The level of excitement was palpable as the Panama national team emerged from the tunnel and onto the pristine field of Fisht Stadium in Sochi. The former Olympic stadium on the shore of the Black Sea, was awash with the colors of their traveling supporters, anxiously anticipating Panama’s World Cup debut.
And there, standing and singing the national anthem was Anibal Godoy, gearing up for the most important game of his life, eight years after making his first appearance for his country. It will be a moment he’ll always remember, in a game he’ll soon want to forget.
Panama, the plucky Concacaf qualifiers, entered the tournament ranked No. 55 in the world, and little was expected of them against Belgium, No. 3 in the world and one of a handful of favorites to lift the coveted World Cup trophy. Los Canaleros stood tall in the first half, frustrating Belgium with their well-organized defense, but they eventually capitulated, giving up three second-half goals to lose their Group G opener.
Godoy played the entire 90 minutes for Panama, featuring in the midfield line that shielded the back four. He was primarily tasked with disrupting the play of Belgium’s midfield orchestrator Kevin De Bruyne, and for spells of the game, the San Jose Earthquakes star was able to do just that.
In the first half, Godoy did his best to slow down the Belgium attackers and guide the team in transition. He had few opportunities to do so, however, as the favorites controlled the majority of possession. On those rare occasions that Godoy did get on the ball, his passes were inconsistent, and Panama rarely threatened past the center line.
The two teams walked off the field at halftime still scoreless, with Belgium clearly frustrated and Panama looking relieved. A result on their World Cup debut, and a chance to shake up their group, was only 45 minutes away.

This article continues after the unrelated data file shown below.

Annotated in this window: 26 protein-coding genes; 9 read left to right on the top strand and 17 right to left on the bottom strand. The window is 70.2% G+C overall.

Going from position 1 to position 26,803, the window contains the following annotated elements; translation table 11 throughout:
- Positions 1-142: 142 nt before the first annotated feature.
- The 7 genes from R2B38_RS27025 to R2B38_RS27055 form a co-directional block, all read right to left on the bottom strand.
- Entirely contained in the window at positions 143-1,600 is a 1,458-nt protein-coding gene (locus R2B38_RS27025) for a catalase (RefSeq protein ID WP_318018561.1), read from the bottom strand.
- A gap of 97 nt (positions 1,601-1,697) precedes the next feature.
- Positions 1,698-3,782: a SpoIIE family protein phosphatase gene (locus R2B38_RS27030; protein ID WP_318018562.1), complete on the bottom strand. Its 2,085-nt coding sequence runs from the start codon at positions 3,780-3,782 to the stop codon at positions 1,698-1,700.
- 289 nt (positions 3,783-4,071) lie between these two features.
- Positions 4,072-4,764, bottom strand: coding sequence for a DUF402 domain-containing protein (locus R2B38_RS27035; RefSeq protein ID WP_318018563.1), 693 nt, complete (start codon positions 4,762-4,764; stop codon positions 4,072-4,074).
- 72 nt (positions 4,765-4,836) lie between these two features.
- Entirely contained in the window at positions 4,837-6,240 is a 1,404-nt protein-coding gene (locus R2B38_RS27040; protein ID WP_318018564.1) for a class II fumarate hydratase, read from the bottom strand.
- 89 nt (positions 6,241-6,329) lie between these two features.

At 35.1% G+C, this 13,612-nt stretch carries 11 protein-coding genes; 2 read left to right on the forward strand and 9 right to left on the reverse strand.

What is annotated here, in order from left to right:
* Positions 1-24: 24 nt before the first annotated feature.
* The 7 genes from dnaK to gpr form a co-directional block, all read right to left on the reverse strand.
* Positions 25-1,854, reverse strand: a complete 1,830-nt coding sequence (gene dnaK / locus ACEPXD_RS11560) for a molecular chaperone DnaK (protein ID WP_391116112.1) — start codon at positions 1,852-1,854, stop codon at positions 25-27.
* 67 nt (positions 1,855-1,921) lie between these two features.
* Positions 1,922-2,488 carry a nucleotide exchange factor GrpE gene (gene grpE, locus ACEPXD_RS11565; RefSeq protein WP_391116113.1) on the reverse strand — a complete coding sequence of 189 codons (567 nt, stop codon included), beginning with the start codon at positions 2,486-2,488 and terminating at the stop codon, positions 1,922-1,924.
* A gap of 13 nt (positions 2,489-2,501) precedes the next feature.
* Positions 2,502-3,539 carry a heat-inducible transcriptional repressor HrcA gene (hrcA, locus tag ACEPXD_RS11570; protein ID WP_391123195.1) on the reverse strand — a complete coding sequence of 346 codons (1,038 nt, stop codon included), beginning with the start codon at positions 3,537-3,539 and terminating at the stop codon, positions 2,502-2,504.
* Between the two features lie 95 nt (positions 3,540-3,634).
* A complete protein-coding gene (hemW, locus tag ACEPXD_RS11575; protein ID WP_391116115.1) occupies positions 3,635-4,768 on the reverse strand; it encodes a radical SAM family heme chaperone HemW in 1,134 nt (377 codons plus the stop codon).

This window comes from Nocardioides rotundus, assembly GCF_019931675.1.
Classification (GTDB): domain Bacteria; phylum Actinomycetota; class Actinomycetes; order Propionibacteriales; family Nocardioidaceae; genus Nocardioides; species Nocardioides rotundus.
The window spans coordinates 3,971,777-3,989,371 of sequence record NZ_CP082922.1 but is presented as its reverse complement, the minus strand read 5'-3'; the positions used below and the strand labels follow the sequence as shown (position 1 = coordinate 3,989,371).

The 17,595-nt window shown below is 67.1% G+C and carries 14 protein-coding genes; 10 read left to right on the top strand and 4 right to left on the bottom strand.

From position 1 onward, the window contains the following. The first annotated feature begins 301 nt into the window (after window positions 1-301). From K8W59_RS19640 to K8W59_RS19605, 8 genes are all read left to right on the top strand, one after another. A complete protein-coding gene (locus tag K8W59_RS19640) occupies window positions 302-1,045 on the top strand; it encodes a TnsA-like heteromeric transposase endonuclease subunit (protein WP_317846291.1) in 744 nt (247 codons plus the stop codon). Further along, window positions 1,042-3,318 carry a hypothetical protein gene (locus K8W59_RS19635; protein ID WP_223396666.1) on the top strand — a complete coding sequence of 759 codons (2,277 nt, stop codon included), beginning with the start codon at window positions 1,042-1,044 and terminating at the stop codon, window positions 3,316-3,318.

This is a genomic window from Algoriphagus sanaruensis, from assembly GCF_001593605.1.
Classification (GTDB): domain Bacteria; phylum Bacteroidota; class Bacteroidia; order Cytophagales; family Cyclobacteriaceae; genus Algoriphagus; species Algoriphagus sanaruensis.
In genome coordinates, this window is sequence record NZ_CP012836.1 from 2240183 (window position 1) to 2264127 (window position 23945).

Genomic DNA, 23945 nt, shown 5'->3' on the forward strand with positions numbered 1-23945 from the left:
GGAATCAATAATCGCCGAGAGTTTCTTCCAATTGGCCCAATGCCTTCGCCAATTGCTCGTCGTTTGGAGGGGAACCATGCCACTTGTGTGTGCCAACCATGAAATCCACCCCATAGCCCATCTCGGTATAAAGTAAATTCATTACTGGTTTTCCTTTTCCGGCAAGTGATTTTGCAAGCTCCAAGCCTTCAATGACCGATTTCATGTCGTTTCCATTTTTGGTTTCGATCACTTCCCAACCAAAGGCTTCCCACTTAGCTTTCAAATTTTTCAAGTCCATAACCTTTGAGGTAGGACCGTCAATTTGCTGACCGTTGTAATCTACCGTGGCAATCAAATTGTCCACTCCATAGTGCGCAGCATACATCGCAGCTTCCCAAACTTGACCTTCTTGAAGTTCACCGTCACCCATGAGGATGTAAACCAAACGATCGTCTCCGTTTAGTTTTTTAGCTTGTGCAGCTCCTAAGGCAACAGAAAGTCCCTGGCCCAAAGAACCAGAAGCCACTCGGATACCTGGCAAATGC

But Belgium came out in the second half and dominated the game. Dries Mertens scored a wonder-goal in the 47th minute, stunning the Panamanians and leaving the underdogs needing an inspiring comeback to recover. Unfortunately, they wouldn’t find it.
Having to the chase the game while not conceding a second goal, Godoy was forced to take a yellow card on a shirt pull of Eden Hazard, just outside the area. Nothing came of the free kick, but the caution was the fifth of the game for Panama and the players had to be careful moving forward to not see anyone sent off.
Belgium, up a goal and clearly in the driver’s seat, began to assert itself in the game. Godoy and his teammates did their best to stay organized in defense, but they had to take more chances going forward in search of an equalizer. It was a necessity, but the shift in approach gave Belgium the openings it needed to put the game away.
Romelu Lukaku, Belgium’s all-time leading goal scorer, added two more to his ledger in the span of six minutes, putting the favorites up 3-0 and taking any remaining wind in Panama’s sails away. And though the result was never in doubt, the World Cup debutantes kept their decorum and played is safe to the final whistle.
Godoy and the rest of the Panama squad, including unused substitute Harold Cummings, will require something from their next Group G game, against England on this Sunday, if they are to do the miraculous and advance to the knockout round of the tournament. The result against Belgium, a learning lesson for Panama, made it clear that it will be a tall task.